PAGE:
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I am wondering, do you need a specific device driver to read a usb device in Linux, or should it just be able to be read. If I connect my cell phone or iPod touch to my linux box, it is not found is /proc/partitions and thus is not a mountable device by fdisks standards, though gnomes nautilus does in fact mount the iPod but not the windows mobile touch pro cell phone.

So I am interested, If I just wanted to read a device(iPod touch) in linux, how can I do so. How can I get a hold of a descriptor of a set usb device so I can read it.

Thanks all.

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Which linux are you running because I am running the latest Ubuntu and I can do that right off the install... –  Robert Massaioli Oct 14 '09 at 3:56
    
same as you, boss. –  Recursion Oct 14 '09 at 4:03
    
Can you tell me how you did it. –  Recursion Oct 14 '09 at 21:16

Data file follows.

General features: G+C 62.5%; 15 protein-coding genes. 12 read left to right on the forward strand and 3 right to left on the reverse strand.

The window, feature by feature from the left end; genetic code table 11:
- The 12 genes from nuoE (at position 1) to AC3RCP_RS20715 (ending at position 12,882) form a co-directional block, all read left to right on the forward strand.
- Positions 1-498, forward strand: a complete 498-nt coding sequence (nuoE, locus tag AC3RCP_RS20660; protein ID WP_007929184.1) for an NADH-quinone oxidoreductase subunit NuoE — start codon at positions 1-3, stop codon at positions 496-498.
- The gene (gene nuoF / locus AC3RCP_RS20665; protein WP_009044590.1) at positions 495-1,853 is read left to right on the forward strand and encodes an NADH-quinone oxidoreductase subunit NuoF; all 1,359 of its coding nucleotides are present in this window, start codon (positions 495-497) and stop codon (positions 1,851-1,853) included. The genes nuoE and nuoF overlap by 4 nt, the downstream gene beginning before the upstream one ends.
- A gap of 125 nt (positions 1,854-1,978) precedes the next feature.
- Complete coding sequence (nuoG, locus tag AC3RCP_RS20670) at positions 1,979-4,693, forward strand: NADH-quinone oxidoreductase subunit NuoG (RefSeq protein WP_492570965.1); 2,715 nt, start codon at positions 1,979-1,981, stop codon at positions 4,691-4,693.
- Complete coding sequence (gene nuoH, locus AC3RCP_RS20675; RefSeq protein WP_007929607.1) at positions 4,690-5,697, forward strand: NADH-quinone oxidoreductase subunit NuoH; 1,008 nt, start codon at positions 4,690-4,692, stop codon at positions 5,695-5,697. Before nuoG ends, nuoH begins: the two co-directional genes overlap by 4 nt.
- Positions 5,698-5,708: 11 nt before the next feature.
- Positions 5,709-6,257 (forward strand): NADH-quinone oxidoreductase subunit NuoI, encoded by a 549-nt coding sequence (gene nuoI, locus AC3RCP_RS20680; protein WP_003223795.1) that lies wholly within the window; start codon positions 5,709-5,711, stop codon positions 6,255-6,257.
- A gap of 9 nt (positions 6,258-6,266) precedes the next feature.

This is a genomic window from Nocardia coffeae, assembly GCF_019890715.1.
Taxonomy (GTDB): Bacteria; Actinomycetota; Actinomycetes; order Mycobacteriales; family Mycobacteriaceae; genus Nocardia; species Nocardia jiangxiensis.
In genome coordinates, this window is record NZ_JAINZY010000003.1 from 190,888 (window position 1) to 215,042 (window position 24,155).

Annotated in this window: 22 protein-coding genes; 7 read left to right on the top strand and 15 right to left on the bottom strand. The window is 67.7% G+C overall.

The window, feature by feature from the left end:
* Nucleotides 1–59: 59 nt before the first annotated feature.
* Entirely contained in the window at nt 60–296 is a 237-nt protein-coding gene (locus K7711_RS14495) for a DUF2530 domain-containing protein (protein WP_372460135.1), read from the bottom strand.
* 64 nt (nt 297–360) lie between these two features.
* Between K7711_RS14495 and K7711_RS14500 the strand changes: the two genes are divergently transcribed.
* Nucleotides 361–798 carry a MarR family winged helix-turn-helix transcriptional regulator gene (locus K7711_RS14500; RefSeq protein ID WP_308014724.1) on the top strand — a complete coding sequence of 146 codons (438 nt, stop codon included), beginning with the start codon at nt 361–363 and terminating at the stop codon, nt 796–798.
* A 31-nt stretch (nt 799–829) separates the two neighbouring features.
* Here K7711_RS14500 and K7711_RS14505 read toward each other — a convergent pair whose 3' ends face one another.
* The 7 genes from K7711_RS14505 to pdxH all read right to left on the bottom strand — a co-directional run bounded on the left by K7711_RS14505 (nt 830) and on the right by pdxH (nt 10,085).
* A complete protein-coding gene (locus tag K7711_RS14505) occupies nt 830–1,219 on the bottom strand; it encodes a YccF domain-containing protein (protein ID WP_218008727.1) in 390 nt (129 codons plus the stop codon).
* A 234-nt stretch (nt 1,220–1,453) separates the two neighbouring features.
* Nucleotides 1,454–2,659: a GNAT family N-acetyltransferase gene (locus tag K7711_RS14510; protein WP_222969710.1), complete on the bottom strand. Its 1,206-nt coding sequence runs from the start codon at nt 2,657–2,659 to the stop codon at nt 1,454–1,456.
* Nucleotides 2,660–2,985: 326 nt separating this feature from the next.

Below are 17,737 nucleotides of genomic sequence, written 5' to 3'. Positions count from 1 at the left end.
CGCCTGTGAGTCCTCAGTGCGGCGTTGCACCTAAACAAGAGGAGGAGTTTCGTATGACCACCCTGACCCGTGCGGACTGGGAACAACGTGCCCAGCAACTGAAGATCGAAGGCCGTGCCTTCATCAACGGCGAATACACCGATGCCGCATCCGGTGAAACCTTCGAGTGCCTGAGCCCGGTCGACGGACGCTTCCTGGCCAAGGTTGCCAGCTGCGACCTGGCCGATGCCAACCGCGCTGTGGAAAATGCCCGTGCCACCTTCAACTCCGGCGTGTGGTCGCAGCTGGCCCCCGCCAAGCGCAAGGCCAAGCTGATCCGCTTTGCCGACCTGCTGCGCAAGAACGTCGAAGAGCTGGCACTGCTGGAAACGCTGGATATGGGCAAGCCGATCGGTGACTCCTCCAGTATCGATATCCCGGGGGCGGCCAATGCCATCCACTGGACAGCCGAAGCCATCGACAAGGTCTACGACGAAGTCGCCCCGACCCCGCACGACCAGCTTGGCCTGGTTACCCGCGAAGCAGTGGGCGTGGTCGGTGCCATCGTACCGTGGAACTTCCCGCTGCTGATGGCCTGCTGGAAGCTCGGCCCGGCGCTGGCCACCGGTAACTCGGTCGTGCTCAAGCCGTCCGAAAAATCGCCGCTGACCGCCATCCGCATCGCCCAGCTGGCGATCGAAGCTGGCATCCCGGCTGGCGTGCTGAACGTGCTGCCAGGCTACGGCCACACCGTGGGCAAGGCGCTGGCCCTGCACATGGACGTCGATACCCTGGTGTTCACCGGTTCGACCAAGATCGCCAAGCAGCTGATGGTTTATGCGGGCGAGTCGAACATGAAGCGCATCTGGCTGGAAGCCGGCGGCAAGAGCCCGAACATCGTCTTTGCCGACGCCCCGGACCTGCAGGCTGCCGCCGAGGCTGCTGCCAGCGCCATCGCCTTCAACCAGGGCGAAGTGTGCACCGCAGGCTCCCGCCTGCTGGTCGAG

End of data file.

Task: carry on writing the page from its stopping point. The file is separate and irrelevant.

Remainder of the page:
2 Answers 2

up vote 2 down vote accepted

You can access raw USB endpoints under /dev/usbdev. There is user-space libusb that makes it easier.

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Unfortunately there is no simple concept of "just read it" for USB devices (I am assuming that you are not referring to reading and writing the data on the USB bus that make up the USB protocol). In short, you always need a device driver for accessing a USB device and it is up to the driver to implement "the abstraction" of the device used by the system (disk, serial device, etc).

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Indeed, USB stands for "Universal Serial Bus" -- it's a packetized transport protocol, which doesn't map to "read/write" without some driver (such as usb-storage) and/or userspace library (such as libmtp, built on top of libusb) handling the conversion. –  ephemient Oct 14 '09 at 15:18

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